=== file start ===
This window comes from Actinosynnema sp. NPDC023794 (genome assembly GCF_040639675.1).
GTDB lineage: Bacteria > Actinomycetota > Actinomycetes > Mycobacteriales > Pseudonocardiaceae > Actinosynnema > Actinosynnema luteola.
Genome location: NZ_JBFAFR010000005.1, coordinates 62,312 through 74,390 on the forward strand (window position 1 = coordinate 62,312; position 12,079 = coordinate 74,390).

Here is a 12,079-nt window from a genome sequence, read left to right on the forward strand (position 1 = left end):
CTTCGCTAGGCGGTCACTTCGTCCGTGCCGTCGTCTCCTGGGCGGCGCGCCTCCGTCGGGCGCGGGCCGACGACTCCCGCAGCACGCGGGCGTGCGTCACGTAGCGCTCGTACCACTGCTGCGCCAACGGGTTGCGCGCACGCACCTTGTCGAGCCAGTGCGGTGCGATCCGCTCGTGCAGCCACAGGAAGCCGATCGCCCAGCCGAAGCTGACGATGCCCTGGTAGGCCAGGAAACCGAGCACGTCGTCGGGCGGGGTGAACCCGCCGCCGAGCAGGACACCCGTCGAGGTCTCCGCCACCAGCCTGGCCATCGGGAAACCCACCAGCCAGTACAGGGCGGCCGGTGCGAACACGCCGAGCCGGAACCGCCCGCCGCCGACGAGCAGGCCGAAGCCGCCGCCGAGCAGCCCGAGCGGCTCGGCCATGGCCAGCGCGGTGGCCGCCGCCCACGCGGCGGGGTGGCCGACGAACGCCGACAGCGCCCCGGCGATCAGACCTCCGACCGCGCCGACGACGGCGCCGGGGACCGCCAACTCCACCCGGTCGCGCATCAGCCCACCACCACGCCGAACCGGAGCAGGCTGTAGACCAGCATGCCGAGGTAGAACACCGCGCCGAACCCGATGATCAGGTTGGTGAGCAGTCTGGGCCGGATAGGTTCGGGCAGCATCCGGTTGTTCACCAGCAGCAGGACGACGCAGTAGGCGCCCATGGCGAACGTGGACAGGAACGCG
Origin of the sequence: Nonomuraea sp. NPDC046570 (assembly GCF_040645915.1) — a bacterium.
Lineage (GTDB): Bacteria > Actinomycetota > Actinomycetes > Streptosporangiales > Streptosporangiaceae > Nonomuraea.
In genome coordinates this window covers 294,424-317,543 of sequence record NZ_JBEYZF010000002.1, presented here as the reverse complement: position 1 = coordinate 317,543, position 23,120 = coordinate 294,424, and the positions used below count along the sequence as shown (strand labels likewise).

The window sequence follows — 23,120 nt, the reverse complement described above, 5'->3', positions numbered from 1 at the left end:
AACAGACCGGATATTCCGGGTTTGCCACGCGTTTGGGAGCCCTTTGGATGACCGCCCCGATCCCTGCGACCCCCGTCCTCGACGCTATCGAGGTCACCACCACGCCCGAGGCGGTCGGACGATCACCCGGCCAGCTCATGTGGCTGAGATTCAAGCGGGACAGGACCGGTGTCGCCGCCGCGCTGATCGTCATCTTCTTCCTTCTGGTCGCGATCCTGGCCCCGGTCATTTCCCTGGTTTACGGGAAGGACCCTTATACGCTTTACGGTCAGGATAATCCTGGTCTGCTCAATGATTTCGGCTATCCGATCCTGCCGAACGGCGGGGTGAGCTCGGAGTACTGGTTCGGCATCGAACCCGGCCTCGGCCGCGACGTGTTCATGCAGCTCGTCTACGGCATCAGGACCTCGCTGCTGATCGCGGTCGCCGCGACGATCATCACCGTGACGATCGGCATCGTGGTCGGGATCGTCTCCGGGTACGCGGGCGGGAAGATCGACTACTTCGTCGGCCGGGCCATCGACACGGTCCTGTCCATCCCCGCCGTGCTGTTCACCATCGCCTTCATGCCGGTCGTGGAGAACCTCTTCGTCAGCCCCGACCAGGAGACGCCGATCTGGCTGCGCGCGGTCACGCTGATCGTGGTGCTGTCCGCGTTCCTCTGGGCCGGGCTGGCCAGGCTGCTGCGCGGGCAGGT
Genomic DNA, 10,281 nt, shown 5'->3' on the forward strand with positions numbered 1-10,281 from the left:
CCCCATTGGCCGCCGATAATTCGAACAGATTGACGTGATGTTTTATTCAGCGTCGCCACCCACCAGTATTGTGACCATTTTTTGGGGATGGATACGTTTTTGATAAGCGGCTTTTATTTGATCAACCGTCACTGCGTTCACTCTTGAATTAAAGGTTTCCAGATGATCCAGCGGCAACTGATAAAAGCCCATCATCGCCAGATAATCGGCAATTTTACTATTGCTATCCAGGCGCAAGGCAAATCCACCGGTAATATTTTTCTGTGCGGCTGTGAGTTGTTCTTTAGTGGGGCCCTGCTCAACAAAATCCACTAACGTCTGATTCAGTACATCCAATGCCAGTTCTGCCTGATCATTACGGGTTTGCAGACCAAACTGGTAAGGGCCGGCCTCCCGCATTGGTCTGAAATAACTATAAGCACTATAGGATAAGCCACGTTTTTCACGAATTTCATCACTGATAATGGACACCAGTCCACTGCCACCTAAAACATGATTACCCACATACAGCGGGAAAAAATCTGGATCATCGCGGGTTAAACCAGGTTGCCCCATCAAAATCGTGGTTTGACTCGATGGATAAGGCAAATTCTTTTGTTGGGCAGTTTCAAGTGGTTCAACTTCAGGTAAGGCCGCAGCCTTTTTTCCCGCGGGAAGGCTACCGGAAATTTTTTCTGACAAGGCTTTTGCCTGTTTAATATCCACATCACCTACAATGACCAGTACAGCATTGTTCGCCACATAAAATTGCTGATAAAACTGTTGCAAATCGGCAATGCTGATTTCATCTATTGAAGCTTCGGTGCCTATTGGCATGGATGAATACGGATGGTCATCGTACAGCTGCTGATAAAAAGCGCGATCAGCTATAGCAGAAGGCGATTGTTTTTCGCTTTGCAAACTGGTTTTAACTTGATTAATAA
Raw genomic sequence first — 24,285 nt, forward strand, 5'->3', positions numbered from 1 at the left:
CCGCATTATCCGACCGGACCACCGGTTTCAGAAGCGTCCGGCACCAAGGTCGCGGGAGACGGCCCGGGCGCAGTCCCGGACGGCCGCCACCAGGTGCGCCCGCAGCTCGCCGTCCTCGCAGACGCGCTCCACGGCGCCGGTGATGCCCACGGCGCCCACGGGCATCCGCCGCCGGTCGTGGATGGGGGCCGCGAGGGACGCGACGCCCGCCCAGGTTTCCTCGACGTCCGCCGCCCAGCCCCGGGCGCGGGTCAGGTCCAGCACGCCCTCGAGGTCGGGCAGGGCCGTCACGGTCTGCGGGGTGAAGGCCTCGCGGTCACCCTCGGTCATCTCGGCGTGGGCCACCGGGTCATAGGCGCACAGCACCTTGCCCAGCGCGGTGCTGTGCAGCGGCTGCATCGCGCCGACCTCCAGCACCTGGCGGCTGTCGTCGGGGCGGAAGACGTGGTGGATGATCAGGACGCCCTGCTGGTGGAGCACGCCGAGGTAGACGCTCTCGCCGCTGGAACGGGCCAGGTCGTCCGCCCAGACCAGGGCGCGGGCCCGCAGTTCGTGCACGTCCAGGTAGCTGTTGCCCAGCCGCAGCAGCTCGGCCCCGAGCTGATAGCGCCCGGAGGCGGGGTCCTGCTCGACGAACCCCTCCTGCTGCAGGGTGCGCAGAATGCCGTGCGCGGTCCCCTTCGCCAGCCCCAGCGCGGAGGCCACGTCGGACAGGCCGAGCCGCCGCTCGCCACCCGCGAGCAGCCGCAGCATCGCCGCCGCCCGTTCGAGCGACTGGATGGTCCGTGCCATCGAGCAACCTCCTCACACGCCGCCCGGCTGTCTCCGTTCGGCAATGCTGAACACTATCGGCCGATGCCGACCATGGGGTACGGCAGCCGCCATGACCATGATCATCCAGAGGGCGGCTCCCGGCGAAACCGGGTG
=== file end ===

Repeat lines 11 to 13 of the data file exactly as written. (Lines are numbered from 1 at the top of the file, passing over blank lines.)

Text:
Genomic DNA, 10,281 nt, shown 5'->3' on the forward strand with positions numbered 1-10,281 from the left:
CCCCATTGGCCGCCGATAATTCGAACAGATTGACGTGATGTTTTATTCAGCGTCGCCACCCACCAGTATTGTGACCATTTTTTGGGGATGGATACGTTTTTGATAAGCGGCTTTTATTTGATCAACCGTCACTGCGTTCACTCTTGAATTAAAGGTTTCCAGATGATCCAGCGGCAACTGATAAAAGCCCATCATCGCCAGATAATCGGCAATTTTACTATTGCTATCCAGGCGCAAGGCAAATCCACCGGTAATATTTTTCTGTGCGGCTGTGAGTTGTTCTTTAGTGGGGCCCTGCTCAACAAAATCCACTAACGTCTGATTCAGTACATCCAATGCCAGTTCTGCCTGATCATTACGGGTTTGCAGACCAAACTGGTAAGGGCCGGCCTCCCGCATTGGTCTGAAATAACTATAAGCACTATAGGATAAGCCACGTTTTTCACGAATTTCATCACTGATAATGGACACCAGTCCACTGCCACCTAAAACATGATTACCCACATACAGCGGGAAAAAATCTGGATCATCGCGGGTTAAACCAGGTTGCCCCATCAAAATCGTGGTTTGACTCGATGGATAAGGCAAATTCTTTTGTTGGGCAGTTTCAAGTGGTTCAACTTCAGGTAAGGCCGCAGCCTTTTTTCCCGCGGGAAGGCTACCGGAAATTTTTTCTGACAAGGCTTTTGCCTGTTTAATATCCACATCACCTACAATGACCAGTACAGCATTGTTCGCCACATAAAATTGCTGATAAAACTGTTGCAAATCGGCAATGCTGATTTCATCTATTGAAGCTTCGGTGCCTATTGGCATGGATGAATACGGATGGTCATCGTACAGCTGCTGATAAAAAGCGCGATCAGCTATAGCAGAAGGCGATTGTTTTTCGCTTTGCAAACTGGTTTTAACTTGATTAATAA
Raw genomic sequence first — 24,285 nt, forward strand, 5'->3', positions numbered from 1 at the left: